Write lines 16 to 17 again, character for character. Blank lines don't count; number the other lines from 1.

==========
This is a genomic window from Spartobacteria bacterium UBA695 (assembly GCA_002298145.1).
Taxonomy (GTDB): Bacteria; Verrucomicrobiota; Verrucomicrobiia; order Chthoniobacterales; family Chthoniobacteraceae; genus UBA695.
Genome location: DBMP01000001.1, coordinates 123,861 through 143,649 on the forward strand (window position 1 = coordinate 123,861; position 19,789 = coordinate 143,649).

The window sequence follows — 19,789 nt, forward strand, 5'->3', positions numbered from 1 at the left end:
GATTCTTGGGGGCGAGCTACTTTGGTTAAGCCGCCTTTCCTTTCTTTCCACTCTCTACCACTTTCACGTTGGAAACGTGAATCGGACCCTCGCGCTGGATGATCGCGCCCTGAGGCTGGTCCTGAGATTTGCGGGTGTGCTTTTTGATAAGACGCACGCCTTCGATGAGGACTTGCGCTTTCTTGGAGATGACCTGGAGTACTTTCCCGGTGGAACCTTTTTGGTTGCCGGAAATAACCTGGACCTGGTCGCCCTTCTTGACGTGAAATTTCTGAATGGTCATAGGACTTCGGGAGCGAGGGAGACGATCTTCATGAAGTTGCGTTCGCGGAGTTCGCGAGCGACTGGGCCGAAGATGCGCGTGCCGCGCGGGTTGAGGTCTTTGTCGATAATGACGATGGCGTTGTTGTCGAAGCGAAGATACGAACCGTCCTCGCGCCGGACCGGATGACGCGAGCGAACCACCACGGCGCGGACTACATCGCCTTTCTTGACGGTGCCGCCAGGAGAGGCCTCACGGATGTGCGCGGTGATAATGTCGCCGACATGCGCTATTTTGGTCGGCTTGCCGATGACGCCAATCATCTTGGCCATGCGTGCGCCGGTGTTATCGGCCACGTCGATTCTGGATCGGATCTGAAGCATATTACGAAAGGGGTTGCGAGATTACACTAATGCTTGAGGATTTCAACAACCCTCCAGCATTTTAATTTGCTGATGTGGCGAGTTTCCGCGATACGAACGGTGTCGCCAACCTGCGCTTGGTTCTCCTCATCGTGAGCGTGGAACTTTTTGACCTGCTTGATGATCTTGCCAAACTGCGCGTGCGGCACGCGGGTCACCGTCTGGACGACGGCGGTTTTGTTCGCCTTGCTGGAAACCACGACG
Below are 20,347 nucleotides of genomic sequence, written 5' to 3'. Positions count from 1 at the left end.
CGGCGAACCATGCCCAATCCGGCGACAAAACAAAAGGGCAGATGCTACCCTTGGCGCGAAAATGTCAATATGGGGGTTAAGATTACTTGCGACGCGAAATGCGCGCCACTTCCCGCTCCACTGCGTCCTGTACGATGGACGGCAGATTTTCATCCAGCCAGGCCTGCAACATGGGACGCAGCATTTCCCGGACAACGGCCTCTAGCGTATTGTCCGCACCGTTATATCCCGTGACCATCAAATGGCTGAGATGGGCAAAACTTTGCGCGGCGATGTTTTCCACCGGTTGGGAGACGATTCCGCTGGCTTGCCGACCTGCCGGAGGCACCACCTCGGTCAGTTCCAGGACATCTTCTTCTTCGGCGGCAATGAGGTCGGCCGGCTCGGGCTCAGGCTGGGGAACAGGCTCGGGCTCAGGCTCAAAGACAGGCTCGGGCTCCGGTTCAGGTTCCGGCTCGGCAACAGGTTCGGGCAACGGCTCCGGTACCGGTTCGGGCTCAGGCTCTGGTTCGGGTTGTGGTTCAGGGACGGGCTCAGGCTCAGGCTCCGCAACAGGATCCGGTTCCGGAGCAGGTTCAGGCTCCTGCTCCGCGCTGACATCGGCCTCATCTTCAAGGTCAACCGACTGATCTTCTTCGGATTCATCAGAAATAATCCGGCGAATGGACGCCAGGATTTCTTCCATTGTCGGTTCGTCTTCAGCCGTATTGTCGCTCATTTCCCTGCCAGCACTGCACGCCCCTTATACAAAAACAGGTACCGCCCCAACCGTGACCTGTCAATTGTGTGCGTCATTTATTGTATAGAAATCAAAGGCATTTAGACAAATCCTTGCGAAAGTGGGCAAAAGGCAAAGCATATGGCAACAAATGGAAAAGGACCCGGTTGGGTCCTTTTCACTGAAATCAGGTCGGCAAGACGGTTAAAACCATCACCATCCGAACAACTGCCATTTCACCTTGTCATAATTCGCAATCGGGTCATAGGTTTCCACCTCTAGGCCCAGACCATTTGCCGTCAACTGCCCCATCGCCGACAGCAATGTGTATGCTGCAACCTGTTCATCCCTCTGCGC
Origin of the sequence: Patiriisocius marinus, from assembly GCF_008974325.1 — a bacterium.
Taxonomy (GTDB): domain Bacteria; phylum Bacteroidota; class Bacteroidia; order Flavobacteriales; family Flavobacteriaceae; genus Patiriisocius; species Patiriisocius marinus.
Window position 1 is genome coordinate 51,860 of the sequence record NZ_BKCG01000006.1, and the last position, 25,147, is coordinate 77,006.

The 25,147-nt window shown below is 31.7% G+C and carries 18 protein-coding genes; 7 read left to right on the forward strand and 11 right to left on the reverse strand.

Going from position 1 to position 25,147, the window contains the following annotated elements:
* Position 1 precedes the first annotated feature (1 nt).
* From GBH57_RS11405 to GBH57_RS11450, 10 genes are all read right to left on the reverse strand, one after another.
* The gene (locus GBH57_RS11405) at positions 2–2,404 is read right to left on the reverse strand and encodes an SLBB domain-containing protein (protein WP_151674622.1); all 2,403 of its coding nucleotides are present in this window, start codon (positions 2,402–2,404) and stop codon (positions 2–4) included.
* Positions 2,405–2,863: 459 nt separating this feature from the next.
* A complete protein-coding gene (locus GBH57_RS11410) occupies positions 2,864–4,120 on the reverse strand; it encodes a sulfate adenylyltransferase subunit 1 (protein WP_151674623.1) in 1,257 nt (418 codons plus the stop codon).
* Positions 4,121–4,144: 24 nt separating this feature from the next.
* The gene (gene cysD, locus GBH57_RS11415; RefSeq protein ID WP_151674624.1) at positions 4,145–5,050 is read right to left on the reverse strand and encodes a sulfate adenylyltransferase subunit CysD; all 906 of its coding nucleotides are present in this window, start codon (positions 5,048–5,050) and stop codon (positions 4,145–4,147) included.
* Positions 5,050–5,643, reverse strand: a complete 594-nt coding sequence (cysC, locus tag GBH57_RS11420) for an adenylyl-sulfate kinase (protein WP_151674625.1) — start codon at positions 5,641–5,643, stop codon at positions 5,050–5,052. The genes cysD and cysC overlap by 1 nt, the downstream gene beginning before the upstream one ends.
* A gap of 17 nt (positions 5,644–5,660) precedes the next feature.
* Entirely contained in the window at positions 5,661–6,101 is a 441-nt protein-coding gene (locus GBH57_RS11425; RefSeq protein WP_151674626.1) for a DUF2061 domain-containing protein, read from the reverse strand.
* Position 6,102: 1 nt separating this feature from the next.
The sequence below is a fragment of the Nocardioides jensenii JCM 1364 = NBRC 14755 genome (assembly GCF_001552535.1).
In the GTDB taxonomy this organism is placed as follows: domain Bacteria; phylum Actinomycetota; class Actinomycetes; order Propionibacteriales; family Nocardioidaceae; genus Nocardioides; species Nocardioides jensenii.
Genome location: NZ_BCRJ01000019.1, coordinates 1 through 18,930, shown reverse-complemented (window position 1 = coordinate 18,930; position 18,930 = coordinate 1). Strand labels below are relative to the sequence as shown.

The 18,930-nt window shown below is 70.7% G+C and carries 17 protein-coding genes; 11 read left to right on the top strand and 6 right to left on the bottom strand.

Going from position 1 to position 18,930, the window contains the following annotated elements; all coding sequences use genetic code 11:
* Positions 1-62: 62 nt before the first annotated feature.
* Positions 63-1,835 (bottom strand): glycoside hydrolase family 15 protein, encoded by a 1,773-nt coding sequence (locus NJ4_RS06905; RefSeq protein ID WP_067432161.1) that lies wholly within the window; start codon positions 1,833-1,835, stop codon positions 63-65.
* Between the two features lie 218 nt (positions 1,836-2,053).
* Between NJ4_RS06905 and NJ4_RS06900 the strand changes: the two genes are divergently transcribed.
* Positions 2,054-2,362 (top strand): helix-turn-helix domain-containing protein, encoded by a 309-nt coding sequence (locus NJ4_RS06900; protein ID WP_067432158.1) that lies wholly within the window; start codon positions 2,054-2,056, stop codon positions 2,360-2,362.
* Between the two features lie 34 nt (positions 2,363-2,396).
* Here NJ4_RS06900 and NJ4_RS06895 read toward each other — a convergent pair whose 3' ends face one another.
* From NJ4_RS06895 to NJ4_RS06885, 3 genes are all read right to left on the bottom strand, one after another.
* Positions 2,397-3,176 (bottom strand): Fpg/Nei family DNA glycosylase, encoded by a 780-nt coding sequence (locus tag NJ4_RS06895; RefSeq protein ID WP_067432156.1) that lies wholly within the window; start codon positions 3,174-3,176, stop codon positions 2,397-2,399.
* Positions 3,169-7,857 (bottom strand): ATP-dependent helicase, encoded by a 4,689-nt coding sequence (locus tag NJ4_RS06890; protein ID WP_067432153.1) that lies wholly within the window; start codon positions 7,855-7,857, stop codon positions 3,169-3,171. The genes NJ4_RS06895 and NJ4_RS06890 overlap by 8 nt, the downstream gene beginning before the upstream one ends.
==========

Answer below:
* Positions 2,405–2,863: 459 nt separating this feature from the next.
* A complete protein-coding gene (locus GBH57_RS11410) occupies positions 2,864–4,120 on the reverse strand; it encodes a sulfate adenylyltransferase subunit 1 (protein WP_151674623.1) in 1,257 nt (418 codons plus the stop codon).